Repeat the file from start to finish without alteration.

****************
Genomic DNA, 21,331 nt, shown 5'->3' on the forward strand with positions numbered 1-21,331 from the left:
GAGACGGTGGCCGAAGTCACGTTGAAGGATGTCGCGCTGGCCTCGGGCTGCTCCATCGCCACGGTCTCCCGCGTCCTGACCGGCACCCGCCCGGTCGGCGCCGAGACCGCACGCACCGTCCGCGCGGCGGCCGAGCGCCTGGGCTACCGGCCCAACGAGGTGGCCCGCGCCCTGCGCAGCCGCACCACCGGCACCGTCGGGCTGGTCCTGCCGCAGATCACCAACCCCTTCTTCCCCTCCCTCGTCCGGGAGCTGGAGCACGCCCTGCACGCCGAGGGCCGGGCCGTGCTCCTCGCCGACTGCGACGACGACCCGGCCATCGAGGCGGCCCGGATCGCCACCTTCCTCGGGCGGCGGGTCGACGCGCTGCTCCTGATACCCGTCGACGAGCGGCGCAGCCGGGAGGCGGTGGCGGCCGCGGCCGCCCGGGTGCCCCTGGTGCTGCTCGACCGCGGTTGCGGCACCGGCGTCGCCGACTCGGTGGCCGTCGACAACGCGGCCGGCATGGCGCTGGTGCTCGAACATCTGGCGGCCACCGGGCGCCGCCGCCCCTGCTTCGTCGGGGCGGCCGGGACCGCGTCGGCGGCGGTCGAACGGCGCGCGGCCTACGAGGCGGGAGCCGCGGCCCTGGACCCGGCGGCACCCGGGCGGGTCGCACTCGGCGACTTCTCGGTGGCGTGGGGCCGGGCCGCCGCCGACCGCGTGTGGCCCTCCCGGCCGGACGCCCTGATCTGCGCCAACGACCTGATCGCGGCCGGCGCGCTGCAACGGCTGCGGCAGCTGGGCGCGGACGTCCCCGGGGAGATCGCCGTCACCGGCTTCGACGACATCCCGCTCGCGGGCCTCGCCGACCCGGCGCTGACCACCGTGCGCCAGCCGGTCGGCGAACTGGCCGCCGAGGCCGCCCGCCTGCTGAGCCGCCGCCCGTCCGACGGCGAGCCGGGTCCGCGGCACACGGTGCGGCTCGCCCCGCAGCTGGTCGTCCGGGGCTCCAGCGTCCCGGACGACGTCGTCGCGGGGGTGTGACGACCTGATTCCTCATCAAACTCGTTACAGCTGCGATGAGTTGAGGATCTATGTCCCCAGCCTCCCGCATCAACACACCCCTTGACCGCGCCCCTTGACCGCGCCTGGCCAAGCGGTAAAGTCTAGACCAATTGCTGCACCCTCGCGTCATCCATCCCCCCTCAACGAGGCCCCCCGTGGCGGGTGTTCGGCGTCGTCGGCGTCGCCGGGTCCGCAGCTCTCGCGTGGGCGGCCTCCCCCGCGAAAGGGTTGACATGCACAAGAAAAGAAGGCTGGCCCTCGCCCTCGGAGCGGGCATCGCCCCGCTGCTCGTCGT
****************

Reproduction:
Genomic DNA, 21,331 nt, shown 5'->3' on the forward strand with positions numbered 1-21,331 from the left:
GAGACGGTGGCCGAAGTCACGTTGAAGGATGTCGCGCTGGCCTCGGGCTGCTCCATCGCCACGGTCTCCCGCGTCCTGACCGGCACCCGCCCGGTCGGCGCCGAGACCGCACGCACCGTCCGCGCGGCGGCCGAGCGCCTGGGCTACCGGCCCAACGAGGTGGCCCGCGCCCTGCGCAGCCGCACCACCGGCACCGTCGGGCTGGTCCTGCCGCAGATCACCAACCCCTTCTTCCCCTCCCTCGTCCGGGAGCTGGAGCACGCCCTGCACGCCGAGGGCCGGGCCGTGCTCCTCGCCGACTGCGACGACGACCCGGCCATCGAGGCGGCCCGGATCGCCACCTTCCTCGGGCGGCGGGTCGACGCGCTGCTCCTGATACCCGTCGACGAGCGGCGCAGCCGGGAGGCGGTGGCGGCCGCGGCCGCCCGGGTGCCCCTGGTGCTGCTCGACCGCGGTTGCGGCACCGGCGTCGCCGACTCGGTGGCCGTCGACAACGCGGCCGGCATGGCGCTGGTGCTCGAACATCTGGCGGCCACCGGGCGCCGCCGCCCCTGCTTCGTCGGGGCGGCCGGGACCGCGTCGGCGGCGGTCGAACGGCGCGCGGCCTACGAGGCGGGAGCCGCGGCCCTGGACCCGGCGGCACCCGGGCGGGTCGCACTCGGCGACTTCTCGGTGGCGTGGGGCCGGGCCGCCGCCGACCGCGTGTGGCCCTCCCGGCCGGACGCCCTGATCTGCGCCAACGACCTGATCGCGGCCGGCGCGCTGCAACGGCTGCGGCAGCTGGGCGCGGACGTCCCCGGGGAGATCGCCGTCACCGGCTTCGACGACATCCCGCTCGCGGGCCTCGCCGACCCGGCGCTGACCACCGTGCGCCAGCCGGTCGGCGAACTGGCCGCCGAGGCCGCCCGCCTGCTGAGCCGCCGCCCGTCCGACGGCGAGCCGGGTCCGCGGCACACGGTGCGGCTCGCCCCGCAGCTGGTCGTCCGGGGCTCCAGCGTCCCGGACGACGTCGTCGCGGGGGTGTGACGACCTGATTCCTCATCAAACTCGTTACAGCTGCGATGAGTTGAGGATCTATGTCCCCAGCCTCCCGCATCAACACACCCCTTGACCGCGCCCCTTGACCGCGCCTGGCCAAGCGGTAAAGTCTAGACCAATTGCTGCACCCTCGCGTCATCCATCCCCCCTCAACGAGGCCCCCCGTGGCGGGTGTTCGGCGTCGTCGGCGTCGCCGGGTCCGCAGCTCTCGCGTGGGCGGCCTCCCCCGCGAAAGGGTTGACATGCACAAGAAAAGAAGGCTGGCCCTCGCCCTCGGAGCGGGCATCGCCCCGCTGCTCGTCGT